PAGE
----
And that’s when it hits me. The old monk standing next to me is called Brother David and it’s his voice that’s in that video I love and I start to do the math. The man in the video, the monk who inspired the gratitude movement, and the guy talking in my ear are all the same person. My sense of wonder is at amazement level as I ask him, “You’re the gratitude guy…”
He nods, but what strikes me is that I don’t think I have ever met a human being more enchanted with a moment. As the emails land, he tells me that he is still surprised that people can send messages to each other instantly across continents. And thus, we stood there in this unexpected moment, with emails dinging from around the world, my mysterious encounter, his with the continuing discovery that his work has some sort of impact, the beauty of this place and time ahead of us, the warmth of the room, and the simple fact that something kind of magical is happening. I felt fortunate, having done little more than to appear in a certain place at a certain time. It was the kind of moment where it is very clear that you are some kind of path.
I had a lot to say but since there was much to do on this path in the next ten minutes, I said goodbye and stepped into the night. Immediately, I noticed it was a different place. I got done most of what I needed to do, not all, but I realized it would be enough and deeply appreciated that it had all worked out. Arriving in the zendo, I looked around the room and it hit me that each one of these people in the room had some great and beautiful secret about them. The bell rang and I heard the sound of a world offering wonder and the only possible answer in my heart was gratitude.
Brother David is always teaching.
The sesshin went well and afterwards, I was invited to go Tassajara where I finally got the chance to talk to Brother David. There were many questions but this blog is getting long so I will stick with the one about whether there was any kind of simple practice that people could do to cultivate gratitude. Obviously, this was not my best question. The answer though was worth the fumbling around.
Stop, Look, Go
No matter what challenges us, it is possible to make a positive change in just a few seconds. Once you know you can do that, there’s a whole world to explore. All you need to do to find gratitude is decide you want to go there, take three breaths and follow a simple map. And even though now is always the time to find gratitude, the holidays are an especially good time to do this practice. This time of year, the world is a little more ready to appreciate anyone looking to bring a little more joy into the holiday season.
First, Brother David says, get yourself ready to be surprised. Surprise is the starting point. We are often jaded beings, but knowing things comes at a high price and there is a door that closes for every fact we accumulate about the world. To find gratitude, we will need to walk through a door we hadn’t seen before and we will recognize the door when we see it by the feeling of surprise.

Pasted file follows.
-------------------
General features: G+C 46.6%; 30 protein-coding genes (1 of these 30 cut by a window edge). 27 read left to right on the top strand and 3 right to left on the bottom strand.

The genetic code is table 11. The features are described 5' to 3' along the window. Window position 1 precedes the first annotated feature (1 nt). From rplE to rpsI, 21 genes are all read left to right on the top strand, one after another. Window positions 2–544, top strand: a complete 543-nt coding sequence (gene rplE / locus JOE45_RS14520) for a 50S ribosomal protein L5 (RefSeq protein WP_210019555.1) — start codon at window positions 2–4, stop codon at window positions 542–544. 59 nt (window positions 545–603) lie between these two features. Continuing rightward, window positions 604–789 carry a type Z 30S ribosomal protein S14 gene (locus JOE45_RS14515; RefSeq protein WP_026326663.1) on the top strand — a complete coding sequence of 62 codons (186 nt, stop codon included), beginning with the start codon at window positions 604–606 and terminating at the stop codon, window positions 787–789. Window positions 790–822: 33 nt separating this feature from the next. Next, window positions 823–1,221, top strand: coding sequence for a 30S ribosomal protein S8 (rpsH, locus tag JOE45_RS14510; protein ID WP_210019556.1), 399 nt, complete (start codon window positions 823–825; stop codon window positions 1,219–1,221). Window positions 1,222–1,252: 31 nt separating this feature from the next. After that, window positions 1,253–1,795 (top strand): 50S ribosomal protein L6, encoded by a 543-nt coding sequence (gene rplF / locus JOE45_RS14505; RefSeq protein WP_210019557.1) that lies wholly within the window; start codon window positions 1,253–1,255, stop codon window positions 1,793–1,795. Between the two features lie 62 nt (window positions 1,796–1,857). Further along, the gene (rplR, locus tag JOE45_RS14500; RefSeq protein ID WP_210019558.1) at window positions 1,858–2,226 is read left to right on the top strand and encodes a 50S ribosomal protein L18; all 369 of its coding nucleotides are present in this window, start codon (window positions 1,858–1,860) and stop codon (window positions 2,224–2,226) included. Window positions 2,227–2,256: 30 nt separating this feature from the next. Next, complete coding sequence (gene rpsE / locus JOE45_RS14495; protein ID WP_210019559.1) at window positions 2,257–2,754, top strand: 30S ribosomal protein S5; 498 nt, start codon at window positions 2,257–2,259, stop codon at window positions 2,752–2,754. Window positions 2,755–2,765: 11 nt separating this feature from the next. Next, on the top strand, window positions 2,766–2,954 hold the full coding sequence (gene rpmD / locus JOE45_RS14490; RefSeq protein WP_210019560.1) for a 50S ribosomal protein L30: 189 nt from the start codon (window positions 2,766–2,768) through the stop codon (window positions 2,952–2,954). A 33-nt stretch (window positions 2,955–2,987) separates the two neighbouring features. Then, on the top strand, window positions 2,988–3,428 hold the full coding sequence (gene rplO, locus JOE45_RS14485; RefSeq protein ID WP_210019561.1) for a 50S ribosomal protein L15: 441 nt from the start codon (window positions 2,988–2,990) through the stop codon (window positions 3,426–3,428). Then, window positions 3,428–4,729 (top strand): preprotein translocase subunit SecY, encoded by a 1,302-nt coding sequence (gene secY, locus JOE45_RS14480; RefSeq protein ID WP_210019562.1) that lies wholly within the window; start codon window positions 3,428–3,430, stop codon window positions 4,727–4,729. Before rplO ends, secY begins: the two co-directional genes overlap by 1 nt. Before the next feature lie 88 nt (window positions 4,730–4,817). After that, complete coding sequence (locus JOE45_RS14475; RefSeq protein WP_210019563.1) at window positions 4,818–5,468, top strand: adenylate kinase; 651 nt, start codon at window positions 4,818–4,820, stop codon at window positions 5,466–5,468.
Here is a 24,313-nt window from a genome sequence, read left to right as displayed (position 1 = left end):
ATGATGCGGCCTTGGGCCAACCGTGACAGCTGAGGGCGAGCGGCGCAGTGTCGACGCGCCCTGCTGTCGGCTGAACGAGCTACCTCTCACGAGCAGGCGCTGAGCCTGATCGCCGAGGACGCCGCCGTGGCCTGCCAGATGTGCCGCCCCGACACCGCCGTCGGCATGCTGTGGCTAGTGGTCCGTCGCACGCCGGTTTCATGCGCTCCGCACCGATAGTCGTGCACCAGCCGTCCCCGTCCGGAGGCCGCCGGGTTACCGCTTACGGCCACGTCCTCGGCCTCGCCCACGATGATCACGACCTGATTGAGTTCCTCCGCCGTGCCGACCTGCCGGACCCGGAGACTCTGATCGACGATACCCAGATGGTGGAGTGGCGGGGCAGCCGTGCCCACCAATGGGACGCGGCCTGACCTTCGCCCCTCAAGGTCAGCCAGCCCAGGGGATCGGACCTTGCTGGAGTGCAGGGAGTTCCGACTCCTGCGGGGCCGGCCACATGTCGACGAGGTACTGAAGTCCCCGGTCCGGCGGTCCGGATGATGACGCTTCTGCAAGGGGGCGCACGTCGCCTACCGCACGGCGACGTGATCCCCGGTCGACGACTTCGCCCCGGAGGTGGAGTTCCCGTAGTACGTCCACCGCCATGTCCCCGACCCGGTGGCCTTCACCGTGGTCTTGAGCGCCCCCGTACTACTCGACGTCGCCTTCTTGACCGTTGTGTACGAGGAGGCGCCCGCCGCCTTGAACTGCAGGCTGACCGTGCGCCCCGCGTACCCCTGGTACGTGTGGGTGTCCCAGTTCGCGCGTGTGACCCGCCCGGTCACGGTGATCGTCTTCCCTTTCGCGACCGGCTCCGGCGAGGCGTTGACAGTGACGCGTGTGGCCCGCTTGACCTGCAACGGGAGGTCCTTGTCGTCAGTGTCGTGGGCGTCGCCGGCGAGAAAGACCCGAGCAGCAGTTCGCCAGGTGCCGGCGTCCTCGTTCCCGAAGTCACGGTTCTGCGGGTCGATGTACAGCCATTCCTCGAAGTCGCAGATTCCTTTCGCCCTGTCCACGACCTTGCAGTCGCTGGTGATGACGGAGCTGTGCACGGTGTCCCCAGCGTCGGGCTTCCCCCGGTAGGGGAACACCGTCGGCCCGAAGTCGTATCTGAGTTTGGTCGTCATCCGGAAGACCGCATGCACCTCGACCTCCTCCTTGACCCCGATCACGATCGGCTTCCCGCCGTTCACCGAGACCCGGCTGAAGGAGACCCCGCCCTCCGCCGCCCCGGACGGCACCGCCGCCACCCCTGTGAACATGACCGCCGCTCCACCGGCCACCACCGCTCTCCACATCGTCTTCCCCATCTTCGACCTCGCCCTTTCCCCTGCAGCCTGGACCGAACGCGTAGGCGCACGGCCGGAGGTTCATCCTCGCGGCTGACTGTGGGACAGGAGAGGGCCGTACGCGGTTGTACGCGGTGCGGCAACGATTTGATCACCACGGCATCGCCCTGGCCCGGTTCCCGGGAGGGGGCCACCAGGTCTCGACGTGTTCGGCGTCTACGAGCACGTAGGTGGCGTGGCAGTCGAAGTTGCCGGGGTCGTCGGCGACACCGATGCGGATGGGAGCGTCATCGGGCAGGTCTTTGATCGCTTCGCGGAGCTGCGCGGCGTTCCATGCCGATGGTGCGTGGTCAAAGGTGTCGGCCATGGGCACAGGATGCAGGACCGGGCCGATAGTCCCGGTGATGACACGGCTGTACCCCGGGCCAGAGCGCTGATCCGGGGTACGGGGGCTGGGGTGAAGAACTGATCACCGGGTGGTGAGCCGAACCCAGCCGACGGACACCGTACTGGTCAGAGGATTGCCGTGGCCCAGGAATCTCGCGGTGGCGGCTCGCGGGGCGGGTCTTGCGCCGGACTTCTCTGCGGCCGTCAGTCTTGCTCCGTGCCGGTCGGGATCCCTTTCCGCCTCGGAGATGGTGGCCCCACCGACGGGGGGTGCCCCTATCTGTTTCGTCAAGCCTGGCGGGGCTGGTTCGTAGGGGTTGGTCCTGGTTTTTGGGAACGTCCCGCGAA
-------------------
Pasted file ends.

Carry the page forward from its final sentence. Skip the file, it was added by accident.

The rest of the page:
Nothing at all can be taken for granted. And if it cannot be taken for granted, it is therefor a gift.
Brother David tells us that we live in a given world. It’s a simple statement, but if we realize the depth of what this means, the world around us is transformed. And this is obvious. All you need to do is look around you and realize that, actually, you didn’t need to do anything at all to create the things around you. No one made the mountains, or the trees, or somehow earned a single sunset and yet we get those all for free. Even the computer I am typing on, which might seem to me like something I worked for, is mostly free. Sure, I paid for the components, but the thread of karma it contains, it’s connections to world and the knowledge it was built upon arises from the lives of countless beings stretching back through an eon or two. The food we eat contains the work of many people who brought us this gift as it emerged from an earth which offers a delightful sustenance to us without a tab. We can’t remember having done anything to be born and yet a beautiful world is given to us.
So, not knowing where any of this really came from, we can always, stop, look, and go.
Take a breath, remind yourself that you are standing in a given world and get ready to be surprised. You’re a zen person. You can do this.
Look around you. You are being offered many gifts and each of them contains many opportunities. Most of time, it is the opportunity to enjoy the experience of something. It may be as simple as the color of light filtering through a tree, or even just the quiet of the moment. In the noise of our lives, there is a lot we miss. So look for something that surprises you and realize that you are being invited to an experience.
Walk through the door that opens. Step into that moment and follow it. Eat the apple, smile at a stranger, enjoy the vista…. whatever you choose.
This is the rhythm of gratitude. It’s a dance you can do.